Coronavirus Log: Day 5 – Jobs are Disappearing

Where my head is:

I’m mostly thinking about all the businesses that will go under and fighting to keep Onward from doing so as well.  I had a part-time Onward reach out last night that her other work has all disappeared. I read an interview of some bar and restaurant owners who talked about only being able to survive for a month or two. The number of Americans filing for unemployment benefits jumped to its highest level in two years. I don’t see how most businesses can survive for more than a few months. I keep thinking of the forest fire metaphor. It is a terrible and destructive thing but it clears out old brush and allows for new growth. There will be many new businesses that emerge from this and lots of entrenched businesses who go down. It might be a good thing in the long term, but when the fire is raging, it’s very painful and scary.

Physically, I’m a bit worn down. I’m used to moving around more and staying confined to my house isn’t great for me. I need to prioritize walks/runs out the house more.

No major news out of the rest of the world. The USA is getting more serious about the lockdowns with all of California and PA issuing lockdowns, meaning you can’t leave your house except for food and medicine. The rate of deaths in the world and US is increasing – up 36% day-over-day.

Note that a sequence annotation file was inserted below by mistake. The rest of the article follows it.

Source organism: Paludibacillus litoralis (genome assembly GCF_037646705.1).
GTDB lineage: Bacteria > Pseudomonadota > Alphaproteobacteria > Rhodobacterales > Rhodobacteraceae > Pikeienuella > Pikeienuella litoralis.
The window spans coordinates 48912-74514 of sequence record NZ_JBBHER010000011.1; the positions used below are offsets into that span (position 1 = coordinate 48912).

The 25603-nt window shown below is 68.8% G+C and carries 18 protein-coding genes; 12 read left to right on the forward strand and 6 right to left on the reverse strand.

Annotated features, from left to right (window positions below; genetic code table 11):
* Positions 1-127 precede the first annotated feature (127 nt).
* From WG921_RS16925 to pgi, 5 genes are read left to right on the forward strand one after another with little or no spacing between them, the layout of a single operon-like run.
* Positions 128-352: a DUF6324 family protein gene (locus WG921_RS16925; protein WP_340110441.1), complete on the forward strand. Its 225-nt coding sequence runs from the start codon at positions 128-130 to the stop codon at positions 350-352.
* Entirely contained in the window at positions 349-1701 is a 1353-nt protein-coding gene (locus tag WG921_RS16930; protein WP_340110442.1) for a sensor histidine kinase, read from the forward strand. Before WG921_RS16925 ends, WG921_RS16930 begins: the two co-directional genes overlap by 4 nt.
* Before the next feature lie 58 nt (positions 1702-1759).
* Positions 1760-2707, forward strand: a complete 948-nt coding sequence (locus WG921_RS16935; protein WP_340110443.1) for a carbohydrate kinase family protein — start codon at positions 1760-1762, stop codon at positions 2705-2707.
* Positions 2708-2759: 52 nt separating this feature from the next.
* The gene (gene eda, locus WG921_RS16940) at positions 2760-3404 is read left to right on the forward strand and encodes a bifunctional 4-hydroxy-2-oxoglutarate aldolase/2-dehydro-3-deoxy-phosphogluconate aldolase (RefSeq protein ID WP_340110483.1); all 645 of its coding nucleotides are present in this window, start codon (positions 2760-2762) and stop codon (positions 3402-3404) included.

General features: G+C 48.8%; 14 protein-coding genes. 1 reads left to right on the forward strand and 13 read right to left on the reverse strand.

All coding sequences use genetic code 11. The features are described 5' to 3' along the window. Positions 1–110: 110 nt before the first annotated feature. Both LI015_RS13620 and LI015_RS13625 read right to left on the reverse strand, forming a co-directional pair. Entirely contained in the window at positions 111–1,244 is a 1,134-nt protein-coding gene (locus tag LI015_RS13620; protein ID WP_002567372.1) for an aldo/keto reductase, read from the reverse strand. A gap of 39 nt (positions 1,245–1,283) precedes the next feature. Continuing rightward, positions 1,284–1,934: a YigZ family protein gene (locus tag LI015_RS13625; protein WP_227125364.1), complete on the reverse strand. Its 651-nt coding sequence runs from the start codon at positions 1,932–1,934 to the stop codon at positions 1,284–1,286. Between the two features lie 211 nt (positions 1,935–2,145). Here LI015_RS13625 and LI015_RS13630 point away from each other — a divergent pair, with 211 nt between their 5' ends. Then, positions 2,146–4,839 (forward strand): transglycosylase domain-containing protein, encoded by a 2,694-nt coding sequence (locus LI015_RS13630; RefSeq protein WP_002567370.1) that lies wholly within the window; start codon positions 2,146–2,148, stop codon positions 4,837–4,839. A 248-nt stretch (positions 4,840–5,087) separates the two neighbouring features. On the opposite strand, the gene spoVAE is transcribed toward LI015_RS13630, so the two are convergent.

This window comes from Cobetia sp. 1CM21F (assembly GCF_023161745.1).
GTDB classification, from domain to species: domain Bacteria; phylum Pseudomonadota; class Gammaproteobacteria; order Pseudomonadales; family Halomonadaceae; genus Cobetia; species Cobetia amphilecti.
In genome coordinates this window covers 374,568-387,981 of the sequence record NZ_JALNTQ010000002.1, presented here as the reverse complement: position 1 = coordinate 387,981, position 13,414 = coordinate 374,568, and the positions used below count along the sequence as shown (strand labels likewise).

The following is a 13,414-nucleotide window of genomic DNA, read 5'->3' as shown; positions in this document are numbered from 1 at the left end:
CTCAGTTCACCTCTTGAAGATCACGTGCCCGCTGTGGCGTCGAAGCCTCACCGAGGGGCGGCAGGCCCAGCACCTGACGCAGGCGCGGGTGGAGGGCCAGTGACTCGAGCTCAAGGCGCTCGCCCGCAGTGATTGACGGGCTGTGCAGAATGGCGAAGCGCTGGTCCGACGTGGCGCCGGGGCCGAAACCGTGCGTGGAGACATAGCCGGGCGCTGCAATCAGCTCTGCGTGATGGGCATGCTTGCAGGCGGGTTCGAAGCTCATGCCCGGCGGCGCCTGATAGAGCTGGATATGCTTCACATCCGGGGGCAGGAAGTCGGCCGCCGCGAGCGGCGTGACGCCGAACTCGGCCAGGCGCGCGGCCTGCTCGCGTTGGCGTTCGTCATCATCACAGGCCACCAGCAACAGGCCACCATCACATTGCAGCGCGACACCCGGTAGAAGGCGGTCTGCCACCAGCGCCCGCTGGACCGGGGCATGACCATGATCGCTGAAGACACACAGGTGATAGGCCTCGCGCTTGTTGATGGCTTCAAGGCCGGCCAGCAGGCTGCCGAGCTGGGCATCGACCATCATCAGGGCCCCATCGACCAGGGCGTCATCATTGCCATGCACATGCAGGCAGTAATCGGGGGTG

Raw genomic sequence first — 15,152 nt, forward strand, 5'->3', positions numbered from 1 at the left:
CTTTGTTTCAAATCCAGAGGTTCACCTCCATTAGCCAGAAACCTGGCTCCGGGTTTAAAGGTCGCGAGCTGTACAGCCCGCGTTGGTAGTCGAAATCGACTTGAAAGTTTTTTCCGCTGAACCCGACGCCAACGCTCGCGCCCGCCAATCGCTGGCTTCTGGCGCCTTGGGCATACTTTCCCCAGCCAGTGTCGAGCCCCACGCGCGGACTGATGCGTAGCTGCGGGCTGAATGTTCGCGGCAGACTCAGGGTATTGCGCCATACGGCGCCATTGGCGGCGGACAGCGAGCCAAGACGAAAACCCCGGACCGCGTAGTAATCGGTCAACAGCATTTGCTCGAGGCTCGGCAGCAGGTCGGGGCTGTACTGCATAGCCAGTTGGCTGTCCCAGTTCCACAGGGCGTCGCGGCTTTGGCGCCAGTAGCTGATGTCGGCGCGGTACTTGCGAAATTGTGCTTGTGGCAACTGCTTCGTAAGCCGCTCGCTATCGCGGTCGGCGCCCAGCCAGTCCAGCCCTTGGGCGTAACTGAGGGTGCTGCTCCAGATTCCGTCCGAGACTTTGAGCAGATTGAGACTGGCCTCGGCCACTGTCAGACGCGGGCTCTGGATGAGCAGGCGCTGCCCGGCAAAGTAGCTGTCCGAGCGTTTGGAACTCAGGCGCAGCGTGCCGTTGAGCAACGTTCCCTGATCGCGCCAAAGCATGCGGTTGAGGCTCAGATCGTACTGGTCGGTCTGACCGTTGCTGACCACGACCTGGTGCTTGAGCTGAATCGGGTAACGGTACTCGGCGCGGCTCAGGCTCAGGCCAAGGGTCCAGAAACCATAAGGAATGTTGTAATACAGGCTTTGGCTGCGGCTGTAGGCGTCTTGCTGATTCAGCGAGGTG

Cases:

  • Worldwide: 246,275 — Total deaths: 10,038  (up 706)
  • USA:  14,250 — Total deaths: 205 (up 55)
  • Marin: 25 (up 9), 0 deaths

Coronavirus Log: Day 4 – No Cases in China

48 Rolls Free

 

Where my head’s at:

I’m actually feeling pretty good today. There’s been a bunch of interesting, more positive news that i’ve read lately.

First, the big news is that China has no new cases. This is incredible. As you read from yesterday, my belief is that we have to get to a vaccine or full pollution infection before we can get back to normal. If the China news is true, then that’s NOT the case.

Also, there appears to be a drug in Japan that’s pretty effective in combatting the disease and Ford and General Motors are looking into making medical equipment, including ventilators.

At home, I’ve noticed that home-schooling two kids are at different levels is a challenge. Sasha (age 5) keeps interrupting Hunter (age 7). It’d be easier to just focus on one or have two kids the same age. And, I’m thankful to have a recurring Zoom happy hour video happening with my college friends. We had 13 people jump on a call and share their isolation experiences. For an extrovert like me, it’s nice to be able to chat with others.